During the meeting, which took place on the eve of a counterterrorism conference, Clinton said that aid to the Syrian opposition must be better coordinated, according to the official, who wasn’t authorized to speak on the record. Participants agreed to create a “coordination group” overseeing opposition support, according to a statement from the Turkish Foreign Ministry.
The Syria talks Russia is proposing initially wouldn’t include representatives of the Assad government. They would include the UN’s five veto-wielding Security Council members -- the U.S, Russia, France, the U.K. and China -- the European Union, the Organization of the Islamic Conference and Arab League states, Turkey and Iran.
“It’s essential to call a meeting of states that have real influence over the various opposition groups,” Russian Foreign Minister Sergei Lavrov told reporters in Beijing yesterday. “We must all pile pressure on the Syrian side.”
The leaders of China and Russia today called for peaceful resolutions to the uprising in Syria and the showdown over Iran’s nuclear development. The Shanghai Cooperation Organization, which also includes Kazakhstan, Kyrgyzstan, Tajikistan and Uzbekistan, said in a statement after a meeting in Beijing that resolving the dispute with Iran by force is unacceptable. The SCO also said it supports UN resolutions that have called for a political solution to the revolt in Syria.
Fight for Survival
The U.S. is dispatching a delegation, led by Fred Hof, the State Department’s special envoy to the Syrian opposition, to Moscow this week to discuss a common approach to nudging Assad aside. The goal is to replace the 46-year-old leader with someone acceptable to both sides in the conflict, according to two U.S. officials who spoke on condition of anonymity because of the sensitivity of the issue.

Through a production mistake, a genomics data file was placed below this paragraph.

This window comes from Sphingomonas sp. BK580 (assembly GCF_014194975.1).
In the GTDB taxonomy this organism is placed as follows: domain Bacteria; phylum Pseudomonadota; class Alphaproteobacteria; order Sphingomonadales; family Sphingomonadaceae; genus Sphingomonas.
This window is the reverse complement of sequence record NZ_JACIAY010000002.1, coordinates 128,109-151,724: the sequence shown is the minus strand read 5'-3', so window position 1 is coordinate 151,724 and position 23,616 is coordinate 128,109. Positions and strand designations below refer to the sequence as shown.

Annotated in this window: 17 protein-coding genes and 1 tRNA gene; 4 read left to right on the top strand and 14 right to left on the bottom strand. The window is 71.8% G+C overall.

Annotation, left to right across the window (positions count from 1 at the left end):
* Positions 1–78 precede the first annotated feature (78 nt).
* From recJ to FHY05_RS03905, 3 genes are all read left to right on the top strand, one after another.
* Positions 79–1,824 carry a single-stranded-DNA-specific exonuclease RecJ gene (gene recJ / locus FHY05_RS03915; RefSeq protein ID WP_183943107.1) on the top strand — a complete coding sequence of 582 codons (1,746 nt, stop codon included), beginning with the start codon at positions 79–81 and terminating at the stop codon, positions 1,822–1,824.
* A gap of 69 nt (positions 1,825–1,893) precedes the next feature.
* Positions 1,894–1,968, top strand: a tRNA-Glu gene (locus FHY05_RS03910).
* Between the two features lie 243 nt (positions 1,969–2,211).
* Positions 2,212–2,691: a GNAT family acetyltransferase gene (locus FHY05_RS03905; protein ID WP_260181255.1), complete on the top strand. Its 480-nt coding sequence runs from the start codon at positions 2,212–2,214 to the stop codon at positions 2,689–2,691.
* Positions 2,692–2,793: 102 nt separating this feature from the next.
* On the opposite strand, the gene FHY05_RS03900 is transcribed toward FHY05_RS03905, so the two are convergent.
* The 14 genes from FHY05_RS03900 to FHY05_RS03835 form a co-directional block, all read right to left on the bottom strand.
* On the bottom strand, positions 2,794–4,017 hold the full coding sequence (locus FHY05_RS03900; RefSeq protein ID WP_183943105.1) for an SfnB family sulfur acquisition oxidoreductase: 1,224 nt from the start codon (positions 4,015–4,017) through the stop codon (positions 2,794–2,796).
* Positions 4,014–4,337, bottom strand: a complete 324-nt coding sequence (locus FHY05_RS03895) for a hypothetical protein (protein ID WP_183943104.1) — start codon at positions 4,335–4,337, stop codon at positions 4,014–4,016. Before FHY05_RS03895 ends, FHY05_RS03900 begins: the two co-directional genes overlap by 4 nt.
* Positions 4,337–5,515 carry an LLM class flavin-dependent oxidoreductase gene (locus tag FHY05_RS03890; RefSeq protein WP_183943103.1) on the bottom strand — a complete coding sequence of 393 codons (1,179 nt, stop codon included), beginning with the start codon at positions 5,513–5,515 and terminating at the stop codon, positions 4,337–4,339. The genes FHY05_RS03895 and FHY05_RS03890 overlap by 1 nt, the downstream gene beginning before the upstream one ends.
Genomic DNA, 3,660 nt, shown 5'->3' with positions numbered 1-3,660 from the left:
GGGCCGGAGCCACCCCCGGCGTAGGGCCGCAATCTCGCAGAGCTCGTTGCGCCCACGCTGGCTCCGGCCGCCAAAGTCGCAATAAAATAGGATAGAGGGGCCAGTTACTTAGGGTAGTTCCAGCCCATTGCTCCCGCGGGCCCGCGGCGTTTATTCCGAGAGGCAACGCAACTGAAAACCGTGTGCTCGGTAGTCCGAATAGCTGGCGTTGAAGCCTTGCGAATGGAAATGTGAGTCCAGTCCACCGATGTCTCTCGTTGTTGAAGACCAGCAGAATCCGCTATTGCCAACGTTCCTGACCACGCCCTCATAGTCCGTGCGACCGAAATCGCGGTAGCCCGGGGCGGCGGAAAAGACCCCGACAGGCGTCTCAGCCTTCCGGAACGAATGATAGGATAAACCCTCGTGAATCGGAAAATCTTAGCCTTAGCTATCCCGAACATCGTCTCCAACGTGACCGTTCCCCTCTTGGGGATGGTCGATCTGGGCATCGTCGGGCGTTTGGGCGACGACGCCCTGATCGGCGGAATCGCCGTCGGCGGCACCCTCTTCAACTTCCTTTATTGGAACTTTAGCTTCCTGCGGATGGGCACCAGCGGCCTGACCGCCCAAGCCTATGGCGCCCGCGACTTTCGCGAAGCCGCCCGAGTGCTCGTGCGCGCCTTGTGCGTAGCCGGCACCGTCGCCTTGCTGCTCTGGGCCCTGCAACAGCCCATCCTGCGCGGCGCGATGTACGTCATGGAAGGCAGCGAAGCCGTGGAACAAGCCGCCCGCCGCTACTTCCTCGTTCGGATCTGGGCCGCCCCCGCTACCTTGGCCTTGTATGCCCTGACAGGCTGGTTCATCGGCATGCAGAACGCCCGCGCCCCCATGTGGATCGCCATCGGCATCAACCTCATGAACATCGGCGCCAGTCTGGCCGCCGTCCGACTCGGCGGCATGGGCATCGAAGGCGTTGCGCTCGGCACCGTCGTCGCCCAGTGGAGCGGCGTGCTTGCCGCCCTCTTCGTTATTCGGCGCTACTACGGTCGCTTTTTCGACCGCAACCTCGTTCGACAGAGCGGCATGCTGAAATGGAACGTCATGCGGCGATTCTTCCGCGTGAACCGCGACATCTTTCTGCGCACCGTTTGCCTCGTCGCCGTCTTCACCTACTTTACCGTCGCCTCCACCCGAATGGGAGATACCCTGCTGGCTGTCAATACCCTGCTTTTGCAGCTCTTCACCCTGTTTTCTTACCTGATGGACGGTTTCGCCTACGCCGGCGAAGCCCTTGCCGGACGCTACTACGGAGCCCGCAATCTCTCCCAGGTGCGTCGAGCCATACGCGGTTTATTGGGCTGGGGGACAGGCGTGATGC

Assad is fighting for the survival of his Alawite clan’s four-decade hold on power. While more than 70 percent of Syria’s population is Sunni, Assad and the ruling elite belong to an offshoot of the Shiite branch of Islam. The Alawites stand to lose privileges, property, and even their lives, should his regime fall.
The Obama administration, still opposed to military intervention in Syria, has been pressing for the UN Security Council to cut the regime’s economic lifelines, U.S. Treasury Secretary Timothy F. Geithner evoked the possibility of action in Syria under Chapter 7 of the UN Charter.
That empowers the Security Council to mandate sanctions or authorize military means to enforce its will.
“Absent meaningful compliance by the regime with the Annan plan, that is the direction in which we are soon headed,” Geithner said yesterday in Washington.
While Russia is signaling that it no longer views Assad’s position as tenable, it’s given no indication it will back attempts to impose UN sanctions on one of its major arms customers. The Syrian port of Tartus is also Russia’s only naval resupply base in the Mediterranean Sea.
At the Security Council, Russia twice vetoed Western-drafted resolutions seeking to punish Assad. Given the latest push to include rather than antagonize Putin over Syria, there is little appetite for pushing for a third time a binding measure that Russia may block, according to two UN diplomats speaking on condition of anonymity because talks on the matter are private.
While for the first time Russia sees a change of government in Syria as possible, it remains adamant that the outcome cannot be imposed from outside, as Russian officials argue it was in Libya.
One option Russia can offer Assad is exile.
“Assad will only go if Russia tells him it can’t do anything for him anymore and offers security guarantees for him, his family and entourage,” said Fyodor Lukyanov, an analyst with the Moscow-based Council on Foreign and Defense Policy. “Russia doesn’t control Assad, it can only bring influence to bear on him.”